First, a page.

The customers arrive as early as 7:30 some mornings. They range in age from schoolboys to elderly men and come from all over the Washington area to Jewell's Barber Shop, 220 Upshur St. NW.
They come for the dependable service rendered by the well-practiced hands of Willie F. Jewell, and for his price of $1.25 per cut--down from the $1.50 he charged when the shop opened in 1959.
Jewell, a barber for 60 years, is a laconic, no-nonsense man whose personal style is reflected in the shop's business-like atmosphere.
"No Smoking," insist five separate signs on the shop's walls.
"Notice:" another commands, "I will be working two days, Tuesday and Wednesday. I started barbering in 1923. My birth date is Sept. 21, 1909." It is signed, "Willie F. Jewell."
Asked how he is able to make a profit with such low prices, Jewell exclaimed, "I'm living. And I've been here 24 years."
"I'm doing it to help myself," said Jewell, a balding man attired in white and wearing brown-framed glasses. "I'm not worried about the other shops in the area. Some charge up to $8. But the barbers stand up all day (waiting for customers). They look for us. Our people work; they don't stand around."
"I don't know how many customers we get per day," the proprietor said. "I never think about doing things like counting the number of people."
Jewell's shop is no hangout. There are magazines scattered around, but most customers prefer to watch Jewell and the other two barbers work as they wait their turns, though a few relax and talk.
"The people in here talk about sports, religion, politics, the whole gamut," customer Peter Campbell said. "This makes the time go by."
Although the sign on the door says business begins at 9 a.m., regular customers know Jewell usually opens an hour earlier to admit customers who fill the eight green chairs in the waiting area by the red, white and blue barber pole.
"I've been coming here for three years," said Campbell, 23. For the bearded Campbell, who lives on Alabama Avenue in Southeast, the trip to Jewell's means a 30-minute car ride in rush-hour traffic. "I go a long way for a bargain," he said.
Campbell does not have his hair cut by Jewell, who now takes only older customers. "I stopped cutting young people, because they got so aggravating," the barber said.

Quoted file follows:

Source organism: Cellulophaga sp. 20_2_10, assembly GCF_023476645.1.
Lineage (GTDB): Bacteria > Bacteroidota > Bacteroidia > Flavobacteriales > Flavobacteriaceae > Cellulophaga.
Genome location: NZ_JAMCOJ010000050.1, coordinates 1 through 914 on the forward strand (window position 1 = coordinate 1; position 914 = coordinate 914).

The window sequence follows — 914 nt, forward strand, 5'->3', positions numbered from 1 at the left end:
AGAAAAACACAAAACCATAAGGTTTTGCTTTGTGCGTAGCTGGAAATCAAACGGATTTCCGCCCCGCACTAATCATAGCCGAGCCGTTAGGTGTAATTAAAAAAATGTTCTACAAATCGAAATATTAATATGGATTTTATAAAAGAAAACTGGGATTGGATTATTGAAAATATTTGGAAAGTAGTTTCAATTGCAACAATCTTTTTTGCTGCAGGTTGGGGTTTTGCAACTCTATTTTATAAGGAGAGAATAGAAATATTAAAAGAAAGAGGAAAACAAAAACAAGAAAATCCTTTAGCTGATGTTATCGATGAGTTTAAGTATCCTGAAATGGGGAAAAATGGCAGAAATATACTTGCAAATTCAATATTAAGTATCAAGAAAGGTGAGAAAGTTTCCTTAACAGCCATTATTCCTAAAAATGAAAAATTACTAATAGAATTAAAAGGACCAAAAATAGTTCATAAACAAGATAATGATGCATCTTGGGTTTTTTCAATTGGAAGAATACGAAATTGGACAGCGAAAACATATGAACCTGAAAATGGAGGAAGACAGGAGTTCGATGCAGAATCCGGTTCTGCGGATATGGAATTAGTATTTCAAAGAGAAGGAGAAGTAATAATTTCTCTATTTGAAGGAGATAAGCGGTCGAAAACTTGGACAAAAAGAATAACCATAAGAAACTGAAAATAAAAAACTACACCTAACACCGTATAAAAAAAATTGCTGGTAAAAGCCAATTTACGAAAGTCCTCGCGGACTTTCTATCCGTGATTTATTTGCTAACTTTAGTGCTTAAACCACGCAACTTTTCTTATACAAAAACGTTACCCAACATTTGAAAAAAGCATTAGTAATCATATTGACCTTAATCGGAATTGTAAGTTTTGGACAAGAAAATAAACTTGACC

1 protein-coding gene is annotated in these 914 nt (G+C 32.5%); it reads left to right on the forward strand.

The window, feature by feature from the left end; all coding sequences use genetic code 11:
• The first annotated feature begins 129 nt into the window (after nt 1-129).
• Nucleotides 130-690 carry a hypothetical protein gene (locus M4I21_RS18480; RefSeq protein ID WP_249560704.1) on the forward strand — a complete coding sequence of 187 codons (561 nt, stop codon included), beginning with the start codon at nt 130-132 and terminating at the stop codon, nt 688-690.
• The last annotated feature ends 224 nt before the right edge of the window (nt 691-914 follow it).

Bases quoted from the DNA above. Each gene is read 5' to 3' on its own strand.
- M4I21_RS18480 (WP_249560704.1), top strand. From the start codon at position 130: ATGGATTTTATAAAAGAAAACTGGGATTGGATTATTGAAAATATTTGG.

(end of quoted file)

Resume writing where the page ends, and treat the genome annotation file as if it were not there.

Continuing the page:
Although he no longer cuts youths' hair, yet another sign in the shop announces, "No philie cuts," referring to the popular haircut that leaves little or no hair below the ears, with only a "fading" of hair above the ears.
Willie Mayes, 74, of Rosedale Street NE, is another customer who makes a cross-town trip to Jewell's. "There are barbershops in my neighborhood, but they are not for retired people; they charge four or five dollars for a haircut," Mayes said. "And I wish other places kept their shops as clean as this one."
Born in the farming town of Maxeys, Ga., (29 miles from Athens), the 5-foot-6, 160-pound Jewell said he learned barbering from his father and grew up cutting hair at his side for 10 cents a customer in their house on a farm.
"I was just gifted," said Jewell, who went to sixth grade in school and has been barbering most of his life, although he did work as a railroad dining car waiter for five years after he came to Washington in 1950.
Separated from his second wife, whom he married four years after his first wife died in 1962, Jewell lives in an upstairs apartment of the rowhouse where his shop is located.
On his work days, Jewell will cut hair from opening time until about noon. He then takes an hour lunch. After that, he said, "How long I stick around after lunch depends on the number of customers.
"This is a very convenient area," Jewell said. "I get customers from the District, Maryland and Virginia. Also, there is a store and two Laundromats in walking distance for me."
Jewell, a deacon at Caanan Baptist Church at 16th and Newton streets NW, has two daughters, a son and seven grandchildren, all living in Northeast. He does not take vacations. "There is no one to run the shop," he said. "I have never wanted to close up like some shops do. When you close up, you lose business and some people don't come back."